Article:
International
Tables for
Crystallography
Volume F
Crystallography of biological macromolecules
Edited by M. G. Rossmann and E. Arnold

International Tables for Crystallography (2006). Vol. F, ch. 10.2, pp. 202-203   | 1 | 2 |

Section 10.2.2. Crystal preparation

D. W. Rodgersa*

aDepartment of Biochemistry, Chandler Medical Center, University of Kentucky, 800 Rose Street, Lexington, KY 40536-0298, USA
Correspondence e-mail: rodgers@focus.gws.uky.edu

10.2.2. Crystal preparation

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Macromolecular crystals are intimately associated with bulk aqueous solution. It surrounds them and penetrates them as solvent-filled channels, which typically account for 30–80% of the crystal volume. A key goal, therefore, of any procedure for cooling these samples to cryogenic temperatures is to prevent the formation of hexagonal crystalline ice. Ice formation, because of the associated increase in specific volume, inevitably disrupts the order of the macromolecular crystals and renders them useless for data collection. The principle that underlies current methods is that sufficiently rapid cooling causes the formation of a rigid glass before ice nucleation can occur. The high viscosity of the glass then prevents subsequent rearrangement into an ordered lattice. Early attempts to flash cool macromolecular crystals were made by Low et al. (1966[link]), Haas (1968[link]), and Haas & Rossmann (1970[link]).

With samples as large as macromolecular crystals, however, it is not possible to achieve the high cooling rates necessary to prevent ice formation in water and most aqueous crystallization solutions. The most general method for overcoming this problem is to equilibrate the crystal with a solution containing a cryoprotective agent that slows ice nucleation and allows the formation of a glassy solid with attainable cooling rates. A list of cryoprotectants used successfully with macromolecular crystals is shown in Table 10.2.2.1[link]. Typically, these cryoprotectants are included in the established stabilization or harvest solution at concentrations that range from 6–50%. Glycerol is frequently chosen for initial trials and appears to be a widely applicable cryoprotectant for both salt and organic precipitants. Concentrations of glycerol necessary to prevent ice formation in a number of typical crystallization solutions have been tabulated (Garman & Mitchell, 1996[link]). Other compounds such as ethylene glycol and small sugars fall into this same class. Crystallization precipitants such as 2-methyl-2,4-pentanediol (MPD) or polyethylene glycol (PEG) can often simply be increased in concentration to provide sufficient cryoprotection. Ethanol, methanol and MPD are useful in relatively low-salt conditions. The listed stereoisomer of butanediol is a particularly effective cryoprotectant and can be used where other components of the solution, such as high salt, may limit the amount of cryoprotectant that can be added. Limitations owing to salt in the crystallization mix can also be overcome by transferring the crystals to a solution containing an organic precipitant before or during the introduction of the cryoprotectant (Singh et al., 1980[link]; Ray et al., 1991[link]; Wierenga et al., 1992[link]). Combinations of cryoprotectants have been used where a single cryoprotectant alone did not permit successful flash cooling.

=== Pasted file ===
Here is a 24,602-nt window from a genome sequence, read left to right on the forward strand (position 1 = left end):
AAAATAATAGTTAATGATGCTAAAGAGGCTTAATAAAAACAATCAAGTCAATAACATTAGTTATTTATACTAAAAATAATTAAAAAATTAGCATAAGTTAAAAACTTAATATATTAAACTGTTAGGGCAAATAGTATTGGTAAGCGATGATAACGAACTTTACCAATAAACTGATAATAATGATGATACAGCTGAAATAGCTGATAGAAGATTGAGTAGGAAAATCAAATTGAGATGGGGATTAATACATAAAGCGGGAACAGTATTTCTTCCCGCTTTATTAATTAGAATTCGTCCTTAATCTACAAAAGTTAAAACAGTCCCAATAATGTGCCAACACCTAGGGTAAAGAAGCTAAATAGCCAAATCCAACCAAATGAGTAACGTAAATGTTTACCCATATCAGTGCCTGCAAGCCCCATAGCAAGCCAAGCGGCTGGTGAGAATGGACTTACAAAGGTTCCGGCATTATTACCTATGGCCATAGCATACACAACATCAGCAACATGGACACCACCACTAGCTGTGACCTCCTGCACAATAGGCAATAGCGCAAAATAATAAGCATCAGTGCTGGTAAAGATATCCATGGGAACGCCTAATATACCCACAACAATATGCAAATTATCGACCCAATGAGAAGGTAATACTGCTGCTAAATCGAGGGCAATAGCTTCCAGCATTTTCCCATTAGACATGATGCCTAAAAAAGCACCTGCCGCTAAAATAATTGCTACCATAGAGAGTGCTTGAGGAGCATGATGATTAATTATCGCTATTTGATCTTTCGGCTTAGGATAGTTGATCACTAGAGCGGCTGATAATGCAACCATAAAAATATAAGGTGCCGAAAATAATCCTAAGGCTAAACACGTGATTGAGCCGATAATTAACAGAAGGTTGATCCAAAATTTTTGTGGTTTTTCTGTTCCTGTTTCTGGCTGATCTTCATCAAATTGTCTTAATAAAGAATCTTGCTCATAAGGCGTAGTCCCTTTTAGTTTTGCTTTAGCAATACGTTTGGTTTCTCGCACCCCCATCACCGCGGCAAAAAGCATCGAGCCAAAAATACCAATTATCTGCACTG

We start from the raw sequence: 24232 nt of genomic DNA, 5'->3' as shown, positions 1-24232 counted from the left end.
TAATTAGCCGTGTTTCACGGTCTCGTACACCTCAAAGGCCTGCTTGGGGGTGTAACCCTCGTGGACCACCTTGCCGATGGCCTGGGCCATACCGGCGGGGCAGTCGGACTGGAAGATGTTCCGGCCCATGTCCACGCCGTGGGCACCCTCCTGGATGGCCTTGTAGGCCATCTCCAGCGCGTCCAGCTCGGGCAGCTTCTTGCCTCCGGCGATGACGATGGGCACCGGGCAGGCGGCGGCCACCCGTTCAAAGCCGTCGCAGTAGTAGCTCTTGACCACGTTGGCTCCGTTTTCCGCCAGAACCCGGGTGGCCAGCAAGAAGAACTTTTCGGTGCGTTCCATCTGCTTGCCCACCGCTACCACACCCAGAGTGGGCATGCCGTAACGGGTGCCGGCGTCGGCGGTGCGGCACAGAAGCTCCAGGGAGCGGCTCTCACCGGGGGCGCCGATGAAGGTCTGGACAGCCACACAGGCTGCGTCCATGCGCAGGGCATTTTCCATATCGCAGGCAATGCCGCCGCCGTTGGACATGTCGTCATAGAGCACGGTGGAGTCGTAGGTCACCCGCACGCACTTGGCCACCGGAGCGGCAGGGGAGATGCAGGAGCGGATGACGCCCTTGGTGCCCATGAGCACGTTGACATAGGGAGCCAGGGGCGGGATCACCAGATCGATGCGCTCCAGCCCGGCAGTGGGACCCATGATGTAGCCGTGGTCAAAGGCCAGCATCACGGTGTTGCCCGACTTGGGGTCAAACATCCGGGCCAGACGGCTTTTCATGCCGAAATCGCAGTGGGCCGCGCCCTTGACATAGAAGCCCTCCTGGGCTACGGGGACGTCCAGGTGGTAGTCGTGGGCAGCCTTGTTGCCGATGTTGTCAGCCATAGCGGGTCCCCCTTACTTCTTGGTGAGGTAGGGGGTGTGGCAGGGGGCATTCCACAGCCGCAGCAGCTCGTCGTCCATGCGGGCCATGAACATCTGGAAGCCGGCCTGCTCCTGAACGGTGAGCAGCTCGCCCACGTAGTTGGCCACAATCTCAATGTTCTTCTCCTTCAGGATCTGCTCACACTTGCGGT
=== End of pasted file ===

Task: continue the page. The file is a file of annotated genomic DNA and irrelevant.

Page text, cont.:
Table 10.2.2.1| top | pdf |
List of cryoprotectants used successfully for flash cooling macromolecular crystals

See the text as well as Rodgers (1994[link], 1997[link]), Abdel-Meguid et al. (1996[link]), and Garman & Schneider (1997[link]) for additional details.

(2R,3R)-(−)-Butane-2,3-diol 2-Methyl-2,4-pentanediol
Erythritol Polyethylene glycol 400
Ethanol Polyethylene glycol 1000–10 000
Ethylene glycol Propylene glycol
Glucose Sucrose
Glycerol Xylitol
Methanol